CMS sticks with E/M pay plan over some objections

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Measuring the cost of the new Medicare physician fee schedule for GIs 

We all agree that E/M services have been undercompensated for many years and applaud CMS for increasing their reimbursements, but this does not mean that endoscopic services are suddenly less valuable as a result. Nor does it mean that the work required to perform endoscopic services has declined.

Dr. Lawrence R. Kosinski

Unfortunately, implementation of the new Medicare physician fee schedule in the proposed rule will result in a 10% decline in the reimbursement for both upper and lower endoscopies. Although rises in E/M services will negate half of this loss, gastroenterologists will still be faced with a 5% net decline in professional reimbursement. Since we all have different combinations of CPT codes, the American Gastroenterological Association has developed an MPFS 2021 Proposed Rule Impact Calculator, which will allow you to calculate how this proposed MPFS will impact your practice. We all must speak out against these unacceptable declines in endoscopic reimbursements both through our societies and individually. AGA has a campaign on budget neutrality (https://gastro.quorum.us/campaign/28353/)

Lawrence R. Kosinski, MD, MBA, AGAF, is the chief medical officer at SonarMD, Chicago. He is also an associate editor for GI & Hepatology News.


The Trump administration is sticking with a plan to boost certain Medicare pay for many primary care and other specialties focused heavily on office visits while lowering that for other groups to balance these increased costs.

On Aug. 4, the Centers for Medicare & Medicaid Services posted on the Federal Register draft versions of two of its major annual payment measures: the physician fee schedule and the payment rule for hospital outpatient and ambulatory surgery center services. On Aug. 3, the CMS informally posted a copy of the physician fee schedule on its own website, allowing medical groups to begin reading the more than 1,300-page rule.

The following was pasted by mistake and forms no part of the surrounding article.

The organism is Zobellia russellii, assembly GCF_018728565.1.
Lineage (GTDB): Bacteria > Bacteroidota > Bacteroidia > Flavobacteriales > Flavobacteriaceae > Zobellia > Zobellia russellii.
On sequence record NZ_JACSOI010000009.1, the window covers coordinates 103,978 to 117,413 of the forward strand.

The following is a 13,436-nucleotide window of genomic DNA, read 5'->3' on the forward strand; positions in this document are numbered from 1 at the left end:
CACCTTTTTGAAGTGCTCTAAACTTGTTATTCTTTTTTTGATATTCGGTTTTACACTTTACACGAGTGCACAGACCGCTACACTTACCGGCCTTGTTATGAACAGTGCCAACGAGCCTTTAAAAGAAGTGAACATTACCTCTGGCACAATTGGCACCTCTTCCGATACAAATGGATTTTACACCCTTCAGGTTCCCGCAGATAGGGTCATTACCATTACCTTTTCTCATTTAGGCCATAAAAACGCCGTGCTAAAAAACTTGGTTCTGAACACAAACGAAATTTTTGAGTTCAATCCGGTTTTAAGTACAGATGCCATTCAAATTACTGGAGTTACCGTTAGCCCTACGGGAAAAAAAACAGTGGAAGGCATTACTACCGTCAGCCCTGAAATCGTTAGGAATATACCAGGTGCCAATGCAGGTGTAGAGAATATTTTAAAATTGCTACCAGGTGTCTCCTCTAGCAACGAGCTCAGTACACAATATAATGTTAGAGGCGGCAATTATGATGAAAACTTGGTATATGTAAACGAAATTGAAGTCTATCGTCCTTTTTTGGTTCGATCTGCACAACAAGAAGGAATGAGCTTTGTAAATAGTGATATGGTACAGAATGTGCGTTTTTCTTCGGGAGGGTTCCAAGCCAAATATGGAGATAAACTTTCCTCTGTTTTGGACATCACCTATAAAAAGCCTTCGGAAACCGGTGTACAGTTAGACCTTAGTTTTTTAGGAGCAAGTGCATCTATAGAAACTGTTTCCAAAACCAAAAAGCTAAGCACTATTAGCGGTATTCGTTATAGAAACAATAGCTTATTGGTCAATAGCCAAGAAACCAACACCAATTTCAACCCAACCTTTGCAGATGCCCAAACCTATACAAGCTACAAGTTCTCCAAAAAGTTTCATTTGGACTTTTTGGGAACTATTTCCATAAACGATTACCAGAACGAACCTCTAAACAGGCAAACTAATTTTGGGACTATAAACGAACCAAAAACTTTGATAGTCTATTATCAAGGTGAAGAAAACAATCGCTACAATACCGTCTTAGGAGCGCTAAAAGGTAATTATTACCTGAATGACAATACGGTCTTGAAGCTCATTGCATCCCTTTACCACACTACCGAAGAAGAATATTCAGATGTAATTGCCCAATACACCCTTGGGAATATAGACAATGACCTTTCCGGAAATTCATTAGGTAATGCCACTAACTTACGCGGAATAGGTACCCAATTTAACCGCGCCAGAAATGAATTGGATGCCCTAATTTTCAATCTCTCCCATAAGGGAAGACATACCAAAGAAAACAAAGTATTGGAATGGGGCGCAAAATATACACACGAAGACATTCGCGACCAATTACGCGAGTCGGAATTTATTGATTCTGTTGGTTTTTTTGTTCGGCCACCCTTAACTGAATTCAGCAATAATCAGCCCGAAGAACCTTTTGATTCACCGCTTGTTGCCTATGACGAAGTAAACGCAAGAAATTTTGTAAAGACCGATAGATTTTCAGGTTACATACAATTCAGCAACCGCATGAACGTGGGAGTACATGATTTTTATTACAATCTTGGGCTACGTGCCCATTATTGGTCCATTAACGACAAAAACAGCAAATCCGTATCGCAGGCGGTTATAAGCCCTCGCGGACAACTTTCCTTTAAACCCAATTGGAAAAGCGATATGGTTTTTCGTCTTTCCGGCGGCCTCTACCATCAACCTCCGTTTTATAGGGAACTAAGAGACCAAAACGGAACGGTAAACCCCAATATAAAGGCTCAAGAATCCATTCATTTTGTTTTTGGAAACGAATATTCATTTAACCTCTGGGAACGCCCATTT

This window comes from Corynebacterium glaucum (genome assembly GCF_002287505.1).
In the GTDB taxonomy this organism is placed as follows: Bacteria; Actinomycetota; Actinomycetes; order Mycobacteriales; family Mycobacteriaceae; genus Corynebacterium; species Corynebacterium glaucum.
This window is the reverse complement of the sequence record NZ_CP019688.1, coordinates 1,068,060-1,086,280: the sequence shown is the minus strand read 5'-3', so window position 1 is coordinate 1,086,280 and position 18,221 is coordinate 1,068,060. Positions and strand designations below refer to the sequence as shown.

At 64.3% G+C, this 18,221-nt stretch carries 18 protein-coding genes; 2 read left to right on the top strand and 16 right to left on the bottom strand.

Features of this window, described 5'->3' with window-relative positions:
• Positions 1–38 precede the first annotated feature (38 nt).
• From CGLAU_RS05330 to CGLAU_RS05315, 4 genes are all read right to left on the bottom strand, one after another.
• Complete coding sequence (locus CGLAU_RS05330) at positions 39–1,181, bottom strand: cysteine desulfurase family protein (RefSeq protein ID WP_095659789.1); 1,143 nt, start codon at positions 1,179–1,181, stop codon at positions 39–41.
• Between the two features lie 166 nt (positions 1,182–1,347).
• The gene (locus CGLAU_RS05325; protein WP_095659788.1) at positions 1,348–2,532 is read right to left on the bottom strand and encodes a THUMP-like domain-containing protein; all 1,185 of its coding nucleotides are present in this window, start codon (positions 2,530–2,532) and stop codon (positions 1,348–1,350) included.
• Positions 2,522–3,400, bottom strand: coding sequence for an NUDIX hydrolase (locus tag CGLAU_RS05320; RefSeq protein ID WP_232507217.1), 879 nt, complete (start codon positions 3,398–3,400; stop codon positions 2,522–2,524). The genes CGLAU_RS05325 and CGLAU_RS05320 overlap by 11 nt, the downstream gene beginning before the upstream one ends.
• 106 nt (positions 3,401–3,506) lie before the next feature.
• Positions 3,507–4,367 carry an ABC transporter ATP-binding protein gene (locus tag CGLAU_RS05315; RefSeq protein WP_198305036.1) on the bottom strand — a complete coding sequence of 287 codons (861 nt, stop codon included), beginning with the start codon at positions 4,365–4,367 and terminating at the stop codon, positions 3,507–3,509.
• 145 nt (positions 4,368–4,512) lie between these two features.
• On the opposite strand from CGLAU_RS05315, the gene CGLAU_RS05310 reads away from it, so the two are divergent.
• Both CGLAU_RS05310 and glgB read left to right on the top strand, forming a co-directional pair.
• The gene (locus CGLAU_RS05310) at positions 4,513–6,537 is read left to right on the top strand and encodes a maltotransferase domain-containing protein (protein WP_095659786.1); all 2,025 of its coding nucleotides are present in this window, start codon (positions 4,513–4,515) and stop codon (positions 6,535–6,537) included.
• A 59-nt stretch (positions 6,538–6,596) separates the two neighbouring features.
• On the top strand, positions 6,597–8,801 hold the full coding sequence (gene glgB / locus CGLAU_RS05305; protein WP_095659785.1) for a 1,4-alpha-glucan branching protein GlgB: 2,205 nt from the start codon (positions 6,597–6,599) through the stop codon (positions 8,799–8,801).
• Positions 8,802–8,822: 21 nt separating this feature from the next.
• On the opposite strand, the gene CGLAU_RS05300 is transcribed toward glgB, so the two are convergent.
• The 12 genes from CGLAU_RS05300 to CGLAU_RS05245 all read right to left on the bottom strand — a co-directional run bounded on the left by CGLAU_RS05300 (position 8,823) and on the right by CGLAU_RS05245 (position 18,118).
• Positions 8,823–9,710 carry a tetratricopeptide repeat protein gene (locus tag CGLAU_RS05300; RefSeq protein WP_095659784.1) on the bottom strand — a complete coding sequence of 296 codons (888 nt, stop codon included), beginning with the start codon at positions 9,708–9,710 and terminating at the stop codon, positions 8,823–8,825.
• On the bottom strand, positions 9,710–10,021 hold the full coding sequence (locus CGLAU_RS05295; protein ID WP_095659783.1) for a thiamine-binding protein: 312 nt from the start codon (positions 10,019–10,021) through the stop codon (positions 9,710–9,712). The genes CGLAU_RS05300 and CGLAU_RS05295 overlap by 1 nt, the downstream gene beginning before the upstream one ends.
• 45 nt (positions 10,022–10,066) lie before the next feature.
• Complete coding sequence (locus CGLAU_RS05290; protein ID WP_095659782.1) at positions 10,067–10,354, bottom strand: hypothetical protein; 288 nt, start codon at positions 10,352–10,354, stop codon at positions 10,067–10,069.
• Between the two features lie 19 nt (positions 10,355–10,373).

Federal officials normally use annual Medicare payment rules to make many revisions to policies as well as adjust reimbursement.

The draft 2021 physician fee schedule, for example, calls for broadening the authority of clinicians other than physicians to authorize testing of people enrolled in Medicare.

The CMS intends to allow nurse practitioners, physician assistants, and certain other health care professionals to more widely supervise diagnostic psychological and neuropsychological tests.

The draft 2021 hospital outpatient rule proposes a gradual changeover to allow more procedures to be performed on an outpatient basis. This shift could save money for Medicare as well as for the people enrolled in the giant federal health program who need these services, the CMS explained.

Medicare would begin with a change in status for almost 300 musculoskeletal-related services, making them eligible for payment in the hospital outpatient setting when appropriate, CMS wrote in a fact sheet.

The initial reaction to Medicare’s proposed 2021 rules centered on its planned redistribution of funds among medical specialties. The CMS had outlined this plan last year. It is part of longstanding efforts to boost pay for primary care specialists and other physicians whose practice centers more around office visits than procedures.

There is broad support in health policy circles for raising pay for these specialties, but there also are strong objections to the cuts the CMS plans to offset the cost of rising pay for some fields.

Susan R. Bailey, MD, president of the American Medical Association, addressed both of these ideas in an AMA news release on the proposed 2021 physician fee schedule. The increase in pay for office visits, covered under evaluation and management services (E/M), stems from recommendations on resource costs from the AMA/Specialty Society RVS Update Committee, Dr. Bailey said.

“Unfortunately, these office visit payment increases, and a multitude of other new CMS proposed payment increases, are required by statute to be offset by payment reductions to other services, through an unsustainable reduction of nearly 11% to the Medicare conversion factor,” Dr. Bailey explained.

In the news release, Dr. Bailey asked Congress to waive Medicare’s budget-neutrality requirements to allow increases without the cuts.

“Physicians are already experiencing substantial economic hardships due to COVID-19, so these pay cuts could not come at a worse time,” she said.

Winners and losers

The CMS details the possible winners and losers in its payment reshuffle in Table 90 of the proposed 2021 physician fee schedule. In the proposed rule, CMS notes in the draft that these figures are based upon estimates of aggregate allowed charges across all services furnished by physicians and other clinicians.


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